Blount and Hamblen County officials aren't the only politicians who won't to stop public comments.
Some Tennessee legislators accidentally took aim at bloggers recently. To his credit, however, as soon as the accidental filing of an anti-blogger bill in Nashville was exposed, the sponsoring legislator explained that it was all a mistake.
Bill Hobbs, a blogger in middle Tennessee, was one of the first to report that Rep. Rob Briley (D-Nashville) had filed a bill in the General Assembly directed at bloggers and comments posted by blog readers. Hobbs had been alerted to the bill by Donna Locke.
Word spread through the blogosphere, and Briley promptly called up Hobbs and apologized saying it was all a mistake--or more like two or three mistakes. (1) Briley apparently read the bill and then accidentally put it in the "to file" pile. (2) Briley signed the cover of the bill. (3) Then a staffer filed it with other legislation.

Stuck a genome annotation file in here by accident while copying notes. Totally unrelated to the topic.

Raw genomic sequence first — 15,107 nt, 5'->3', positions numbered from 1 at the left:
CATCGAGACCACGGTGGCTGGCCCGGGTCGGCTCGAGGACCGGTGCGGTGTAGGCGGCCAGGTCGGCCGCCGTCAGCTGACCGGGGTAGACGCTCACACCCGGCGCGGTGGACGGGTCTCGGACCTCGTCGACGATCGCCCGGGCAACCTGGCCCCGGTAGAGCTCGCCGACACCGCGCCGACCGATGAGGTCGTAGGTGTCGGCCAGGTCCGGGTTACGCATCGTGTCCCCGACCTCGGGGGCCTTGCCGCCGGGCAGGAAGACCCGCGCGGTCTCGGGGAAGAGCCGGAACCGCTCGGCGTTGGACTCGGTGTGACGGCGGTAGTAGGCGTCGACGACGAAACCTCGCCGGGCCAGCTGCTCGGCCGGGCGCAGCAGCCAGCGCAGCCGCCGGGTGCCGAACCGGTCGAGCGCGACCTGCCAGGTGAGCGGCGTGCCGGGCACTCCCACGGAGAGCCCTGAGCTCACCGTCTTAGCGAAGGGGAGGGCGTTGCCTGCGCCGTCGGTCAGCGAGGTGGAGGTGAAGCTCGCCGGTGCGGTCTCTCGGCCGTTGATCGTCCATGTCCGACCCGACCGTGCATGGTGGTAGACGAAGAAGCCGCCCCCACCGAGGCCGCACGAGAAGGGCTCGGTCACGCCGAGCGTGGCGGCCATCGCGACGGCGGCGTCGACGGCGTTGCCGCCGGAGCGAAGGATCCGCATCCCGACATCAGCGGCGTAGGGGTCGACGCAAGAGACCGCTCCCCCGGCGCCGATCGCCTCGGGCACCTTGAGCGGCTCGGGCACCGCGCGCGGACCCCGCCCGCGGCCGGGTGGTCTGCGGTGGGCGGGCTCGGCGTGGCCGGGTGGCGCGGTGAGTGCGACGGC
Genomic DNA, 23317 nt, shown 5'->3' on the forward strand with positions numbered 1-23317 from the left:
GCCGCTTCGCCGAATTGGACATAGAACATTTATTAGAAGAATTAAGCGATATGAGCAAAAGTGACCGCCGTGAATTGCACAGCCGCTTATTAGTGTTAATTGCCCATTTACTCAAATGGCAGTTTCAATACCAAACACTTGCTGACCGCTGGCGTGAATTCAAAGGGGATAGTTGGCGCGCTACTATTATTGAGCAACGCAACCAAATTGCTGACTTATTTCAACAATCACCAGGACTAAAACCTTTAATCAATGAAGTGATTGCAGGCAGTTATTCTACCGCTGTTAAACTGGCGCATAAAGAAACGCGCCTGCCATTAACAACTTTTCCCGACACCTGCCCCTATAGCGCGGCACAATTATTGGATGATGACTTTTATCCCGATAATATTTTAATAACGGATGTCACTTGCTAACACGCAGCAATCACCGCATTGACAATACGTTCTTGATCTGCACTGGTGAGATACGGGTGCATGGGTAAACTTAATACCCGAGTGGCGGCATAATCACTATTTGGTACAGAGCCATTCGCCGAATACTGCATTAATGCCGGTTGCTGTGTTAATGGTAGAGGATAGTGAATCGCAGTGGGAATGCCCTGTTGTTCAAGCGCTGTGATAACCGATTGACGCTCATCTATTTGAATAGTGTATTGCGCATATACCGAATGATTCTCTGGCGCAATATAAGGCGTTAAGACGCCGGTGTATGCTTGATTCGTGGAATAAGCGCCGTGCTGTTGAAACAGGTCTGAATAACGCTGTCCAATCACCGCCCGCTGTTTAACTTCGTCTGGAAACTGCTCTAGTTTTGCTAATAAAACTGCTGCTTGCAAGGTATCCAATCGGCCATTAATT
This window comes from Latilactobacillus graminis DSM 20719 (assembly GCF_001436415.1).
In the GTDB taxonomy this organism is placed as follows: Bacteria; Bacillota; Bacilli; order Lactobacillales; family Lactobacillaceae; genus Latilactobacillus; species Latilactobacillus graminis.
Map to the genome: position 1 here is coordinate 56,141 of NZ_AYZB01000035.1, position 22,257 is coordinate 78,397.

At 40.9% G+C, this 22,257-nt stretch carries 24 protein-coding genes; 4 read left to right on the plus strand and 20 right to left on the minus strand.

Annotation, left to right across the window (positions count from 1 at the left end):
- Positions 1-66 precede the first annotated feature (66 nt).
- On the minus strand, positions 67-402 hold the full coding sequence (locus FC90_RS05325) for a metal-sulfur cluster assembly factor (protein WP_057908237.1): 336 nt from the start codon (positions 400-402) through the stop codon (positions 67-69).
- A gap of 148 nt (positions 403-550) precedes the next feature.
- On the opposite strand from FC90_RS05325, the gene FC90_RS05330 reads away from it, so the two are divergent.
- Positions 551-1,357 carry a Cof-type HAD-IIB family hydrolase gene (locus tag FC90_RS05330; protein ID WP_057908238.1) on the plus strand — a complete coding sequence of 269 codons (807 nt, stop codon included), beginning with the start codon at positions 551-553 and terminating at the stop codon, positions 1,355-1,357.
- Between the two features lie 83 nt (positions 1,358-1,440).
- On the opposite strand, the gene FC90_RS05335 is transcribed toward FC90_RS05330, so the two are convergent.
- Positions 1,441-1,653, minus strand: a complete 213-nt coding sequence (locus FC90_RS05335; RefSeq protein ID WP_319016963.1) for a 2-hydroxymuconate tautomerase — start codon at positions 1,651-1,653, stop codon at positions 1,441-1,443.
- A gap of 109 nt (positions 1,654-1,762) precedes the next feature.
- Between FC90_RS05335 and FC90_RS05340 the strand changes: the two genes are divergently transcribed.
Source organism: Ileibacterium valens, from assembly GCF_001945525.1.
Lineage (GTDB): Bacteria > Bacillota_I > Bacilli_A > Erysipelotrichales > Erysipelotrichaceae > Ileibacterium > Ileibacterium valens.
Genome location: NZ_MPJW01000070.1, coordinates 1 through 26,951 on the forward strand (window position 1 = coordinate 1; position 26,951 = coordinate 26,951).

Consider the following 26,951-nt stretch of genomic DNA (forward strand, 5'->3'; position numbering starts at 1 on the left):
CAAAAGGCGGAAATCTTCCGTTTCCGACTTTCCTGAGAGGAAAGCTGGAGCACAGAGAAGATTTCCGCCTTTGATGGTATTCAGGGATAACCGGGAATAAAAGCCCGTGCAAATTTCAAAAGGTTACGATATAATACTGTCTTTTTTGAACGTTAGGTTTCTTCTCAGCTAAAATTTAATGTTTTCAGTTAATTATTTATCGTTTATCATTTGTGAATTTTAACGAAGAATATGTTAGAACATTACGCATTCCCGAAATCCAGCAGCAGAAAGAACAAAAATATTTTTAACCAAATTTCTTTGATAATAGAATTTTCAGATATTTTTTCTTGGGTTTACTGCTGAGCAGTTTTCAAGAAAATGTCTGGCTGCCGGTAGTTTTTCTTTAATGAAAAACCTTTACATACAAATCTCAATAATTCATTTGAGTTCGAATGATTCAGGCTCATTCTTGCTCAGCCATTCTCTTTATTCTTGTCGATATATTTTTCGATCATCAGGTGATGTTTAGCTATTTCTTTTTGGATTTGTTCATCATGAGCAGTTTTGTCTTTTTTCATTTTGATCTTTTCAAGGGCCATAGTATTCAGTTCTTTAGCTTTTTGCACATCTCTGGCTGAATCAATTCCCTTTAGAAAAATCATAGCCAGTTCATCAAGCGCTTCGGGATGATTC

When pressed last week about why he would sponsor this bill, Briley said that he had filed the bill at the request of Sen. Jamie Woodson (R-Knox). He quickly added that he would be withdrawing the bill on Monday, February 5.
Woodson was contacted about the bill by blogger Terry Frank and Woodson said that she had been asked to push for this bill by a law student.
Bloggers aren't perfect--and neither are newspapers, radio stations, or TV outlets. Bloggers, however, are able to provide an inside look and different perspectives about how government works or should work.
Especially in small towns (like Morristown) where there is one newspaper (like Morristown) and where one or more radio stations share ownership with the one newspaper (like Morristown), other sources of information are important.
Nobody has to like blogs. Nobody has to read blogs. But they're there to provide additional sources of information.